Walk of the Wind
Helping a city heal
Narrating the birth of a city
After years of meticulous excavations, the exhibition Where Montreal Began is set directly on the fragments of the city’s foundations, where the very first settlers built a fort in 1642.
On top of a glass floor looking over the actual dig site, a narrative path takes us into the engaging storyline of the birth of a city, through artefacts, film projections and interactive installations.
Permanent Exhibition — 2017
Pointe-à-Callière, Montreal Archeology and History Complex, Canada
How do you tell an incomplete story, one made of stones, objects and bones? As one of the few archeological sites in North America open to the public, Fort Ville-Marie’s discovery was key to understanding Montreal’s history. In order to translate its historic value to the public, the exhibition was built around a narrative path highlighting shared senses and emotions.
In the main room, a hanging wall throughout the space embodies one of the key elements of the Fort: its wooden palisade, that used to define the indoor and outdoor life of the building. Behind it, a projection by filmmaker Sophie Deraspe paints an indigenous forest similar to the natural environment at the time, while various artefacts in display cases complete the picture.
One of the goals of the project was to commemorate the sacred and symbolic aspect of the place, while highlighting the men and women who lived on the land. Every 10 minutes, a sound and light celebration enliven the space, punctuating the visit with a contemplative pause.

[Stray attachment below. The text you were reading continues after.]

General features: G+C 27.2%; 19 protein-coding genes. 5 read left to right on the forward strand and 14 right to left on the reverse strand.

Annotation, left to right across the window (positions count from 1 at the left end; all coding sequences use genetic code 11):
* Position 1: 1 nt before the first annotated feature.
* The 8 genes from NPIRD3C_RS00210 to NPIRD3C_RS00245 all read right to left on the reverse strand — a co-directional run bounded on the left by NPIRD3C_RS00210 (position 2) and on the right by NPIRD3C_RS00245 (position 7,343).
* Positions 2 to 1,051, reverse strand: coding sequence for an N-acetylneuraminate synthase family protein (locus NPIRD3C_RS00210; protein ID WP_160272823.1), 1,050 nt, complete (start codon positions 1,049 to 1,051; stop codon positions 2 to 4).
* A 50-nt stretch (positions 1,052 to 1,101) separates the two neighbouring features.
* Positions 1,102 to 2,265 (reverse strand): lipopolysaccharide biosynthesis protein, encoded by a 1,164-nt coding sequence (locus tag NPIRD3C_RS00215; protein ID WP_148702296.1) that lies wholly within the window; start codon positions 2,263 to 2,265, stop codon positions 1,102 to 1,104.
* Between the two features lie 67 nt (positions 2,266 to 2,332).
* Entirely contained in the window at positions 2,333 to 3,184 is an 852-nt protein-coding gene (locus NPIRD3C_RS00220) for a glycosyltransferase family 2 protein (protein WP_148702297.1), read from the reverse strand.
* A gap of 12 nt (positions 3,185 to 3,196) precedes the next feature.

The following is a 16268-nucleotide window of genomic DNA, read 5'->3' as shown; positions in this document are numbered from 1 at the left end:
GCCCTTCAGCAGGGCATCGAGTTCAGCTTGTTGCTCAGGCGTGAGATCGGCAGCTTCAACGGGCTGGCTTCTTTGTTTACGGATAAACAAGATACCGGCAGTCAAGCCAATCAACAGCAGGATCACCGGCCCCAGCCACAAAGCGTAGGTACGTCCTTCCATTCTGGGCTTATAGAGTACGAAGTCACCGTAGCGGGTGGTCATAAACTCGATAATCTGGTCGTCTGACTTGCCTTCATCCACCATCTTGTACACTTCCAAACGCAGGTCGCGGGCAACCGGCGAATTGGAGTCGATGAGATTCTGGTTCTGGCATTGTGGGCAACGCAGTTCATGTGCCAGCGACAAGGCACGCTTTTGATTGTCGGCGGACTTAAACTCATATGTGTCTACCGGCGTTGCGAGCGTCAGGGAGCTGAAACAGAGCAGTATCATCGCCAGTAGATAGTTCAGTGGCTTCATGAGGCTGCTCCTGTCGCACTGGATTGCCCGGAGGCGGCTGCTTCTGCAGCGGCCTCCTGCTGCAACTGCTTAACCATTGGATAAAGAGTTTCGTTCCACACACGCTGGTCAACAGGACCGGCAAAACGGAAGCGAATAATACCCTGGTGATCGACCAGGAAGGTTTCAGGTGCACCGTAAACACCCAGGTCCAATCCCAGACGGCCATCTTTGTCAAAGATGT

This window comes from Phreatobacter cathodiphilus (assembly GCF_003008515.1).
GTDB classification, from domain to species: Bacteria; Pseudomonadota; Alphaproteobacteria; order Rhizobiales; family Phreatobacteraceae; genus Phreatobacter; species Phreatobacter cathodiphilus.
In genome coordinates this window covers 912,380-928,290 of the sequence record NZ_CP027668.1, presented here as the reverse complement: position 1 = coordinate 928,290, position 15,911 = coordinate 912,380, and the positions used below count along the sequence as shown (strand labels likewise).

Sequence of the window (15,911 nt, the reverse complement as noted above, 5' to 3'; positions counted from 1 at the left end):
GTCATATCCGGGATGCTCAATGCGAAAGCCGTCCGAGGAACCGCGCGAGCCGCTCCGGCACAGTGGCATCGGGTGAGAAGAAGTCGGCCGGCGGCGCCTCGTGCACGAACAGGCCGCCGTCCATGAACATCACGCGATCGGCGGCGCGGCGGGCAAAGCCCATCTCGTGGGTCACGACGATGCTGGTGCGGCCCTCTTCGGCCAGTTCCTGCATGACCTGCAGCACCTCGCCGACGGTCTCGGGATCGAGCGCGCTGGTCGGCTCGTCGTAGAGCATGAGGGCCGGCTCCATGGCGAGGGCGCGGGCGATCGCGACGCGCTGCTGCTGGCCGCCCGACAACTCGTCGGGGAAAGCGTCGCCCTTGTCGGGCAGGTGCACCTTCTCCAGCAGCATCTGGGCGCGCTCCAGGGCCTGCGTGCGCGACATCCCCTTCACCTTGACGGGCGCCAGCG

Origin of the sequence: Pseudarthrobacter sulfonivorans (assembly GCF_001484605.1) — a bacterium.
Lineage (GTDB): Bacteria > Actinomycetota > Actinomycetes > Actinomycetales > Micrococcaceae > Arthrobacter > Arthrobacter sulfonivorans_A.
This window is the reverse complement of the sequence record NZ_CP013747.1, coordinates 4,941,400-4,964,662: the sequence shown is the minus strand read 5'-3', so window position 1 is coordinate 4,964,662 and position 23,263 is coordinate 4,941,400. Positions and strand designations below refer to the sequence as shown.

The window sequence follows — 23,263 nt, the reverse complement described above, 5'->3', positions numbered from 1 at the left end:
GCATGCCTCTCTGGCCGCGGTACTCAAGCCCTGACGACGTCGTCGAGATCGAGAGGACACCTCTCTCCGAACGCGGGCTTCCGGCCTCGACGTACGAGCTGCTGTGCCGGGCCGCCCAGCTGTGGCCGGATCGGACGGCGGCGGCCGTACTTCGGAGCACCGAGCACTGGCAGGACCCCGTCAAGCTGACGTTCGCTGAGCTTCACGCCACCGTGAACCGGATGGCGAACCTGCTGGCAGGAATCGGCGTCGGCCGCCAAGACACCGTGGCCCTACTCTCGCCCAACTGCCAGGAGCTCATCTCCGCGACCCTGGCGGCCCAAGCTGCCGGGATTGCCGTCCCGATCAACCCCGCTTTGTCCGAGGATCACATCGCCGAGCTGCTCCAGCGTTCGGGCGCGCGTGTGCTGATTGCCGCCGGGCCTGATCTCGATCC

Hanging porcelain lanterns, reminiscent of the fireflies the settlers used for light, shine as an homage to them; on the wall, we can read their names and trade. In the background, bells ring, in sync with the pulsing light. Then, as the lanterns slowly dim, the artifacts under the glass floor are illuminated, bringing the visitor’s gaze down to the stones under their feet.
Like ghosts of the past, white figurines are disseminated in the space to tell the founding myths of Montreal. We find key characters such as Jeanne Mance, the city’s founder, and Kondiaronk, a huron chief who played a key role in negotiating the Great Peace. All these figurines bring life to the stories told in the exhibition and contribute to a sense of belonging and pride in the city.
In the summer of 1701, french colonists and the chiefs of the 38 First Nations signed the treaty of the Great Peace of Montreal.
A large scale white ring ―a symbol of unity―, invites the public to relive this key moment in History by reaching out, and allowing the participants signatures to dance across the palm of their hand.
Numerous artifacts and ecofacts were found on the site. Daily conducted a vast recomposition of these pieces with photos of similar objects, and produced 2D illustrations and 3D prints of them. While the original objects seem quotidian and unglamorous, their fragments give us insight into the resilience and ingenuity of the pioneers, and a deeper understanding of their story.
The figurines in the exhibition were created with a hybrid process combining traditional techniques (costume) with more contemporary methods of digital reproduction (3D scanning and printing). This approach helped us keep the flexibility needed when duplicating certain types of characters.